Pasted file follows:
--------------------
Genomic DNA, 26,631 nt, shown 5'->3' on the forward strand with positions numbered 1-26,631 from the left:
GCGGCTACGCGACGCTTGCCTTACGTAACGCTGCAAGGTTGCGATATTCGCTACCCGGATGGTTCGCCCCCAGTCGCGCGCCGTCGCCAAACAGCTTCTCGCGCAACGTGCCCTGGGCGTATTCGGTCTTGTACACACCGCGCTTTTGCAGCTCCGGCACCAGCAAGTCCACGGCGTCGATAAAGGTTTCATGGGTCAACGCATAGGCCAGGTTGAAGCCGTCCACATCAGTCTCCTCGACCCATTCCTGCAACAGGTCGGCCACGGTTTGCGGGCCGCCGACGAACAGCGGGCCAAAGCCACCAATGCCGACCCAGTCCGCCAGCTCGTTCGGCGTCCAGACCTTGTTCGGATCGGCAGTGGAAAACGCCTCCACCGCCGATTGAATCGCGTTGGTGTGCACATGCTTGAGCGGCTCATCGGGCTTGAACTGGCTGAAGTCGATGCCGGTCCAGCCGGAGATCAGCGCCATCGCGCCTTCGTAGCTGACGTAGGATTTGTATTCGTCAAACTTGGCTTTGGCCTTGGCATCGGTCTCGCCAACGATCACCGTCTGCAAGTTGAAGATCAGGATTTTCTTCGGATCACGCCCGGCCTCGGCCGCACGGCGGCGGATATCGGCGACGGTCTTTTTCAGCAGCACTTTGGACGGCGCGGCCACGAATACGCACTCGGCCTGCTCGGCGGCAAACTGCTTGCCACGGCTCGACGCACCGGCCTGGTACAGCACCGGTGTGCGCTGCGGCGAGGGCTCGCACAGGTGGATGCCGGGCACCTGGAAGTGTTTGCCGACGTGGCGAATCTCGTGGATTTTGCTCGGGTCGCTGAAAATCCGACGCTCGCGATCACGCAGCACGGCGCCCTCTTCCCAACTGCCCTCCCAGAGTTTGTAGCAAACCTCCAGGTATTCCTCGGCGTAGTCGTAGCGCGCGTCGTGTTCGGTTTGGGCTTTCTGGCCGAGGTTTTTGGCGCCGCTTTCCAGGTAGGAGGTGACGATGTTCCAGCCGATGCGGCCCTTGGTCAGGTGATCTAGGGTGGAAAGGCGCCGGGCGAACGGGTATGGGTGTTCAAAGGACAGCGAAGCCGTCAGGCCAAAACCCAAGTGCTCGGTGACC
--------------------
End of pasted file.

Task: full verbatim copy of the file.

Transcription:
Genomic DNA, 26,631 nt, shown 5'->3' on the forward strand with positions numbered 1-26,631 from the left:
GCGGCTACGCGACGCTTGCCTTACGTAACGCTGCAAGGTTGCGATATTCGCTACCCGGATGGTTCGCCCCCAGTCGCGCGCCGTCGCCAAACAGCTTCTCGCGCAACGTGCCCTGGGCGTATTCGGTCTTGTACACACCGCGCTTTTGCAGCTCCGGCACCAGCAAGTCCACGGCGTCGATAAAGGTTTCATGGGTCAACGCATAGGCCAGGTTGAAGCCGTCCACATCAGTCTCCTCGACCCATTCCTGCAACAGGTCGGCCACGGTTTGCGGGCCGCCGACGAACAGCGGGCCAAAGCCACCAATGCCGACCCAGTCCGCCAGCTCGTTCGGCGTCCAGACCTTGTTCGGATCGGCAGTGGAAAACGCCTCCACCGCCGATTGAATCGCGTTGGTGTGCACATGCTTGAGCGGCTCATCGGGCTTGAACTGGCTGAAGTCGATGCCGGTCCAGCCGGAGATCAGCGCCATCGCGCCTTCGTAGCTGACGTAGGATTTGTATTCGTCAAACTTGGCTTTGGCCTTGGCATCGGTCTCGCCAACGATCACCGTCTGCAAGTTGAAGATCAGGATTTTCTTCGGATCACGCCCGGCCTCGGCCGCACGGCGGCGGATATCGGCGACGGTCTTTTTCAGCAGCACTTTGGACGGCGCGGCCACGAATACGCACTCGGCCTGCTCGGCGGCAAACTGCTTGCCACGGCTCGACGCACCGGCCTGGTACAGCACCGGTGTGCGCTGCGGCGAGGGCTCGCACAGGTGGATGCCGGGCACCTGGAAGTGTTTGCCGACGTGGCGAATCTCGTGGATTTTGCTCGGGTCGCTGAAAATCCGACGCTCGCGATCACGCAGCACGGCGCCCTCTTCCCAACTGCCCTCCCAGAGTTTGTAGCAAACCTCCAGGTATTCCTCGGCGTAGTCGTAGCGCGCGTCGTGTTCGGTTTGGGCTTTCTGGCCGAGGTTTTTGGCGCCGCTTTCCAGGTAGGAGGTGACGATGTTCCAGCCGATGCGGCCCTTGGTCAGGTGATCTAGGGTGGAAAGGCGCCGGGCGAACGGGTATGGGTGTTCAAAGGACAGCGAAGCCGTCAGGCCAAAACCCAAGTGCTCGGTGACC